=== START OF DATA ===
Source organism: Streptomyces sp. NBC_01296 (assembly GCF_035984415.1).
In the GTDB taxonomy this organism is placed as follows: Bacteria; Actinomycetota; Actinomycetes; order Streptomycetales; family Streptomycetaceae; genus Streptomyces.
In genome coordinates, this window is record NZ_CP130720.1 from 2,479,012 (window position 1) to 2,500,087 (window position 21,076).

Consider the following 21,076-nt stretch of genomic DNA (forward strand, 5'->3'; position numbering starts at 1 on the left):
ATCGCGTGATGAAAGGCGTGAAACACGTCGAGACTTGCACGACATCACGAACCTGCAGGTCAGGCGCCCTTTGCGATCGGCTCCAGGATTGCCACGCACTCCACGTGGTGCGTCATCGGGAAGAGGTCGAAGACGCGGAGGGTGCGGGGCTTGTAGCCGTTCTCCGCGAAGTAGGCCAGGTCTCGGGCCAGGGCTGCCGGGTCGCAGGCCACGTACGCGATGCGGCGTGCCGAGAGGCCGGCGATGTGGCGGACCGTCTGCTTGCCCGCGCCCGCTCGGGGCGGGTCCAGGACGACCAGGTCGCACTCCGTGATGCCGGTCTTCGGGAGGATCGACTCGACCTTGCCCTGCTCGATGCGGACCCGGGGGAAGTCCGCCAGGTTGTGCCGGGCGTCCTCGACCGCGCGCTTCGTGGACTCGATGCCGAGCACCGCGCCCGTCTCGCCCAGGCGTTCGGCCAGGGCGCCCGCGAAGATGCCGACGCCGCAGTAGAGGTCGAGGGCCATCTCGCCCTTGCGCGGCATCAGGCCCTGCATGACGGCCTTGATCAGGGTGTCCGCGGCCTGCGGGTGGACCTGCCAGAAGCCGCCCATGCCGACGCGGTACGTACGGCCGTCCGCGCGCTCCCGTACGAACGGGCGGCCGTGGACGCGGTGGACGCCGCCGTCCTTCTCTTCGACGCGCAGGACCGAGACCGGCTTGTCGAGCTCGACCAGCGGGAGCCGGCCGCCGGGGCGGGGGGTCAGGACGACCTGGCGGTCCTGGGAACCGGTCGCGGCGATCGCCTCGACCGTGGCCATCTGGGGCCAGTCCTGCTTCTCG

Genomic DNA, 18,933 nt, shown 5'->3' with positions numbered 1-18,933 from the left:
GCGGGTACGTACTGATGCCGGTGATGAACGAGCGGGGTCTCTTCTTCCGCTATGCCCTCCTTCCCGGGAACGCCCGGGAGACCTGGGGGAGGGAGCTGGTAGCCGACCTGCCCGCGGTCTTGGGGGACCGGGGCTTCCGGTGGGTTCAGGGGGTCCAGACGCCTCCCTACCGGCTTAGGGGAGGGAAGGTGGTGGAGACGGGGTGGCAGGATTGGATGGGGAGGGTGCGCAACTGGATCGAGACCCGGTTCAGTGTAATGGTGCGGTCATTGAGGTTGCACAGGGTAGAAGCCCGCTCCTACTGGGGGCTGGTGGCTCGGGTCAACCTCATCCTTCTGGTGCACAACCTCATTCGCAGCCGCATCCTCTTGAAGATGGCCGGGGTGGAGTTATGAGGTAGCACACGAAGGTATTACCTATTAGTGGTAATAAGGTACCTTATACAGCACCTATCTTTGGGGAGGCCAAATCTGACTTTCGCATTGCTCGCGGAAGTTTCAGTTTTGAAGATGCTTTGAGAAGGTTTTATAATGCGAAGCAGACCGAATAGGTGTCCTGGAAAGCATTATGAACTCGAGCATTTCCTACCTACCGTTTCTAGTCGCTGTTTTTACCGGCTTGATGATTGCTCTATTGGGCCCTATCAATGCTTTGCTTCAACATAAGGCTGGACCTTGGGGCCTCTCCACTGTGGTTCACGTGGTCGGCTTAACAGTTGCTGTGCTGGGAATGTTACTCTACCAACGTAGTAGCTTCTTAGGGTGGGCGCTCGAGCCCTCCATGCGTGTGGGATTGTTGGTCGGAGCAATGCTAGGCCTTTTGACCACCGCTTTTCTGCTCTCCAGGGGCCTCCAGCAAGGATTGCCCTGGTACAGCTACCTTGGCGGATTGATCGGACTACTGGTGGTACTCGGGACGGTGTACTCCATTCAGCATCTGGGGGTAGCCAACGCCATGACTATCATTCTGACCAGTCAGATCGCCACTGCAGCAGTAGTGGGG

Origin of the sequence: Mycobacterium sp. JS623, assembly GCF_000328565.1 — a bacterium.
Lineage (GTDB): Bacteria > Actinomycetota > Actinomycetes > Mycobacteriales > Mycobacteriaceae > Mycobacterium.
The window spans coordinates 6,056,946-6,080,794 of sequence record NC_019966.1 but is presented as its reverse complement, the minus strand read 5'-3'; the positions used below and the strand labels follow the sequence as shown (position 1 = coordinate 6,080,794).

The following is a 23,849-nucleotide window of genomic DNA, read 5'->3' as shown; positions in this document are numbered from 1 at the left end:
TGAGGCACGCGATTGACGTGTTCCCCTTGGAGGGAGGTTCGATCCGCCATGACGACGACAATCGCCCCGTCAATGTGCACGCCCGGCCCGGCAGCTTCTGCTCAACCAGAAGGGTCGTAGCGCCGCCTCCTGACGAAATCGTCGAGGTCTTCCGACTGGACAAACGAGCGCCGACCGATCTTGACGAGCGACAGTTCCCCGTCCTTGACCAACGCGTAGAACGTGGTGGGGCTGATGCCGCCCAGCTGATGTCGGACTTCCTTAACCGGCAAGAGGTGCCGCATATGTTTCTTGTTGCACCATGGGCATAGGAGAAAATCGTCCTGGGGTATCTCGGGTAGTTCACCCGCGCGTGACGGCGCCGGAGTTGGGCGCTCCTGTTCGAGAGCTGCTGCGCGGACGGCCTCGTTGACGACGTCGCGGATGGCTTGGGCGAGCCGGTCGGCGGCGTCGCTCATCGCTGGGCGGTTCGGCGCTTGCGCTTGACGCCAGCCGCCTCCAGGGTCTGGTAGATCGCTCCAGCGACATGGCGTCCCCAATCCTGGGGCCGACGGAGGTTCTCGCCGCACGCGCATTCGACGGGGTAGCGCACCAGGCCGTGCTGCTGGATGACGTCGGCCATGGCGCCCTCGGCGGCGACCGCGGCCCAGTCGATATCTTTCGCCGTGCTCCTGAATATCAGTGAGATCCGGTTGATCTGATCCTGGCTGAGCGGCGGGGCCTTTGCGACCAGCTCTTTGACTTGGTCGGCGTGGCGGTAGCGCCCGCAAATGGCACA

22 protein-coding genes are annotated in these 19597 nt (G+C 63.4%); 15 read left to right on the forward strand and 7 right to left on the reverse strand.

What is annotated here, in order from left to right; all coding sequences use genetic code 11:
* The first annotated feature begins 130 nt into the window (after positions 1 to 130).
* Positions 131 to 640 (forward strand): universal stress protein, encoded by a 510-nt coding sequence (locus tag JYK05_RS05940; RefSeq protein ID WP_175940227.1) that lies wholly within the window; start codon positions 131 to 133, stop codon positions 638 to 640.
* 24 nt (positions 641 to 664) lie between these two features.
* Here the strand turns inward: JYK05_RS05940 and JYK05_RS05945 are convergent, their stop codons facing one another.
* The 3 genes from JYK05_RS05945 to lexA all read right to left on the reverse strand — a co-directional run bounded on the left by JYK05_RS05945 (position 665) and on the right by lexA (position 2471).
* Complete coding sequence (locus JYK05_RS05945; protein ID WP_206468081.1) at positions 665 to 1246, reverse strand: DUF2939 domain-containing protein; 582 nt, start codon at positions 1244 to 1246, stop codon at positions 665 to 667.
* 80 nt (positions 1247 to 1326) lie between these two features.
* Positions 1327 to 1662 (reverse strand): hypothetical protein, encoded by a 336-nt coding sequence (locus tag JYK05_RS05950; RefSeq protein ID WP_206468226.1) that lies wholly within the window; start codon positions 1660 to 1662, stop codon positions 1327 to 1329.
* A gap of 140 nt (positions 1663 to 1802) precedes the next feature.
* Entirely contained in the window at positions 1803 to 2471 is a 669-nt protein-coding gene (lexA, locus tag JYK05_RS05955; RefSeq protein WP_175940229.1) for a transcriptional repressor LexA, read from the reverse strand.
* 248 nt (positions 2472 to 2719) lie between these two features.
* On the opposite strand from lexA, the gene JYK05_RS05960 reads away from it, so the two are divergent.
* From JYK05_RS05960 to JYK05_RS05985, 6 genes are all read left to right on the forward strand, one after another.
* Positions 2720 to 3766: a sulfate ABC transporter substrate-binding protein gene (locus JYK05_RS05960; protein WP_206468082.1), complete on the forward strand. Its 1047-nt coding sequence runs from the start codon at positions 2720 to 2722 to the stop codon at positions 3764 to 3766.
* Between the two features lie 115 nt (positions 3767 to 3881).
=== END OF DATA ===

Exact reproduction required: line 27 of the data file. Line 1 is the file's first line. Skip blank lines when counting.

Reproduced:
* From JYK05_RS05960 to JYK05_RS05985, 6 genes are all read left to right on the forward strand, one after another.